To make the crust, pulse graham crackers in a food processor or blender until you have fine crumbs. Transfer to a bowl and stir in the sugar and salt. Slowly drizzle in the melted butter, using a fork to combine until the mixture holds together when pinched.
Firmly press the crumbs into the lined baking pan, making it as tightly packed and even as you can. You can either use a tool designed for this purpose (see photo below, I just learned it’s called a “tamper”), or the bottom of a small drinking glass also works well.
Bake the crust for about 8 minutes, until slightly golden and puffy. Remove from the oven and set aside while you prepare the filling.
But first, fill an empty pan with an inch of water and place it on the bottom rack of the oven.
Using a stand mixer or a hand mixer, beat the cream cheese on medium speed in a large bowl for three minutes, or until completely smooth and no lumps remain. (It is really important that your cream cheese have softened to room temperature.) Add the sugar and continue to mix another minute until thoroughly combined. Add the sour cream, peanut butter, and vanilla, and beat for an additional minute or two, scraping the sides of the bowl as necessary.
Turn your mixer to low and add the eggs one at a time. Stop beating just as soon as everything is combined. With eggs, the more you mix, the more is incorporated, and the more likely your cheesecake is to crack! So be very careful not to overdo it.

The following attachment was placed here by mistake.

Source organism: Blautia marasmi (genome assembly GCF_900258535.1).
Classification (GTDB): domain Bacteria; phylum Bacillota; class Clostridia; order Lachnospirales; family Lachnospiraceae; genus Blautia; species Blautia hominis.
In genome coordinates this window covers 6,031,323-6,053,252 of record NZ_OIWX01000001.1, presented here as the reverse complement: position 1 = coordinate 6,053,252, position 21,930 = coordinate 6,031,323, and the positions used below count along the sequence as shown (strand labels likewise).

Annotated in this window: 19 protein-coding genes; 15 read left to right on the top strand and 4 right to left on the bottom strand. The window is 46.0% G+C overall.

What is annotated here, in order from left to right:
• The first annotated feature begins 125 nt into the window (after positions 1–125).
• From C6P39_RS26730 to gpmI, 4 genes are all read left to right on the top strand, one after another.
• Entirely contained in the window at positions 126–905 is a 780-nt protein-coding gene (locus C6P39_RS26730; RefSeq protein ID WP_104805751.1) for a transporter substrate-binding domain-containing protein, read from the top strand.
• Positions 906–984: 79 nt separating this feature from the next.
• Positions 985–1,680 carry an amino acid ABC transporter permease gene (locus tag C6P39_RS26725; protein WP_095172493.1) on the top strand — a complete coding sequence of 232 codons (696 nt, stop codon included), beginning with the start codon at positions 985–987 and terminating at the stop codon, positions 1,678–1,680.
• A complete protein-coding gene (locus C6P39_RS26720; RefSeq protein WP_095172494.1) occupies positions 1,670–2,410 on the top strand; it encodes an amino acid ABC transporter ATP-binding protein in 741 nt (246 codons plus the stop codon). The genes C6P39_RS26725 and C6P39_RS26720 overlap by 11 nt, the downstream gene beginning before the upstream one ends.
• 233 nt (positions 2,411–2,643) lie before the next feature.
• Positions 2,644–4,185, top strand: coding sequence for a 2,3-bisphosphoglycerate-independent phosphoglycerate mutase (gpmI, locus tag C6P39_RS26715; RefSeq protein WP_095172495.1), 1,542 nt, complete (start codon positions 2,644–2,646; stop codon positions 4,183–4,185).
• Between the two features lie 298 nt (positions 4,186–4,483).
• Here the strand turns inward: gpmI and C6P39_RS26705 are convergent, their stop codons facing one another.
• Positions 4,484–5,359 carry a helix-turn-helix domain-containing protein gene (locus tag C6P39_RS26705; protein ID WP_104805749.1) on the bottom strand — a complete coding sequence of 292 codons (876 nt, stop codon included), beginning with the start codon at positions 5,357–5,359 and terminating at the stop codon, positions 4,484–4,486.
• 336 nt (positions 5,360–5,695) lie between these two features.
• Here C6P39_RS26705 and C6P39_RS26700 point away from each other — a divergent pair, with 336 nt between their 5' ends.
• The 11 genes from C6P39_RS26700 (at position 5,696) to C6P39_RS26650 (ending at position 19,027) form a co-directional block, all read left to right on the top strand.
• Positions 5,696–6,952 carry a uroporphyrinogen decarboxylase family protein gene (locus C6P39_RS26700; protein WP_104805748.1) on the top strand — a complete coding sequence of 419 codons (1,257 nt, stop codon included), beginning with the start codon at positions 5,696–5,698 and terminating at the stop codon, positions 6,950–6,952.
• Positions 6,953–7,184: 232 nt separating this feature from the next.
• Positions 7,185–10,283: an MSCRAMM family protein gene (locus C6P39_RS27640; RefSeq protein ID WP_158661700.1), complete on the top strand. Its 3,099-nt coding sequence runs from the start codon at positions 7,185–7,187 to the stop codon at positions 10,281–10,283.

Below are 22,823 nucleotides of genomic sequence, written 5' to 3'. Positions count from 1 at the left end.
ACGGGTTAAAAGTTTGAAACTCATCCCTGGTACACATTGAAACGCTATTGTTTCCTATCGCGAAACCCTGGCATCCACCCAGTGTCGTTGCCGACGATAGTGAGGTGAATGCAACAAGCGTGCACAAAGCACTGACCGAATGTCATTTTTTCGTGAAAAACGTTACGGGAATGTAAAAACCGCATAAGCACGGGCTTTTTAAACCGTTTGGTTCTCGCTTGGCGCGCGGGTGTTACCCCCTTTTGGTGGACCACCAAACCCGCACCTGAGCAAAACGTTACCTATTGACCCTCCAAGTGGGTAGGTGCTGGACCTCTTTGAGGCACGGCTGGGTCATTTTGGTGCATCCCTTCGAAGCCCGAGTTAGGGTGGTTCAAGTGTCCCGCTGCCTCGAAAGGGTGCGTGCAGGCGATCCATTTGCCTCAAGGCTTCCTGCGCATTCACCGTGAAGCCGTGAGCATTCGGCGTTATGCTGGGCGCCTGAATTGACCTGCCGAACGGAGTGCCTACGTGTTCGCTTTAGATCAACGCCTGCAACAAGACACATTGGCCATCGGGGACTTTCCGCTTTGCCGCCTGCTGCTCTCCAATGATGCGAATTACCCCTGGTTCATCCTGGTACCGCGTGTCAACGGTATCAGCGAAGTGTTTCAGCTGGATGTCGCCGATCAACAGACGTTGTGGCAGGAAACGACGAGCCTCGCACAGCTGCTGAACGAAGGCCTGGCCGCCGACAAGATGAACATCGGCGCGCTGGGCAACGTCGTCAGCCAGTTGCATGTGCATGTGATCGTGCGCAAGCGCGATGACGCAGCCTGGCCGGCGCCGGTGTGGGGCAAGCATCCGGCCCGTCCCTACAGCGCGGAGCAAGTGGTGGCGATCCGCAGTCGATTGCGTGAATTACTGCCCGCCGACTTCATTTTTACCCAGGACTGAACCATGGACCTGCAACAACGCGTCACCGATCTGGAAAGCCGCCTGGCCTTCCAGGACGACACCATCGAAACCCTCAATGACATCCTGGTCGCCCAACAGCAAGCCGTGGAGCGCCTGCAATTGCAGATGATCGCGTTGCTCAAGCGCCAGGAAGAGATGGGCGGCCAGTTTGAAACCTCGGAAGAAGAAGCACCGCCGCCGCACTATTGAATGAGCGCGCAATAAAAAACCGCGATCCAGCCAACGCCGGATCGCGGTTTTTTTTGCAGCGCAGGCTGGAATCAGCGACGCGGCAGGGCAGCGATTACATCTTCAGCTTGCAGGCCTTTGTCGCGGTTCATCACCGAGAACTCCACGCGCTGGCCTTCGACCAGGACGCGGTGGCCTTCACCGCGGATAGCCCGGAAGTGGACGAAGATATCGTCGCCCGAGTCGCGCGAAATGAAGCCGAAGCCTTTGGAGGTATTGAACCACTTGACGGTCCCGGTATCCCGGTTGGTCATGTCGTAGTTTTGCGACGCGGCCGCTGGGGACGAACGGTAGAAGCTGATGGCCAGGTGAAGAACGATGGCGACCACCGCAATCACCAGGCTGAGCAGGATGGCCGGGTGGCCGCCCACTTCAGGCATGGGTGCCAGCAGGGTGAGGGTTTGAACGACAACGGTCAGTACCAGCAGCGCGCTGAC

Pour the filling over the prepared crust. Tap the pan on the counter a few times to release any air pockets.
Stir the jam with a fork to loosen. You may also microwave it for a few seconds, if needed. Drop spoonfuls of jam over the filling. Using a toothpick or a knife, create swirls by gently running through each circle, keeping your tool no deeper than 1/4″ below the surface. Less is more here, as the effect gets lost if you swirl too much. Scroll down for photos.
Bake the cheesecake for approximately 50 minutes, until puffed up and ever so slightly wobbly in the center. You can begin checking at 40 minutes, but try very hard not to open the oven before that. Depending on your oven, your bars may need to bake ever longer.
Leaving the cheesecake inside, turn off the oven and set your timer for one hour.
After the hour is up, you can remove the pan and transfer it to the refrigerator, uncovered. Allow to chill for at least four hours before cutting into squares.
These bars keep well stored in an airtight container in the refrigerator for up to three days.
*You will need to use a peanut butter that stays emulsified at room temperature, like the traditional Skippy or Jif. Natural peanut butters that need to be stirred will not produce a good result. However, both Skippy and Jif make “natural” varieties that have the same consistency as their original products, and that is what I use.
A few step-by-step photos:
My crust pressing thingamabob. My mom bought it for me one Christmas and I remember thinking she was silly, but now I use it all the time!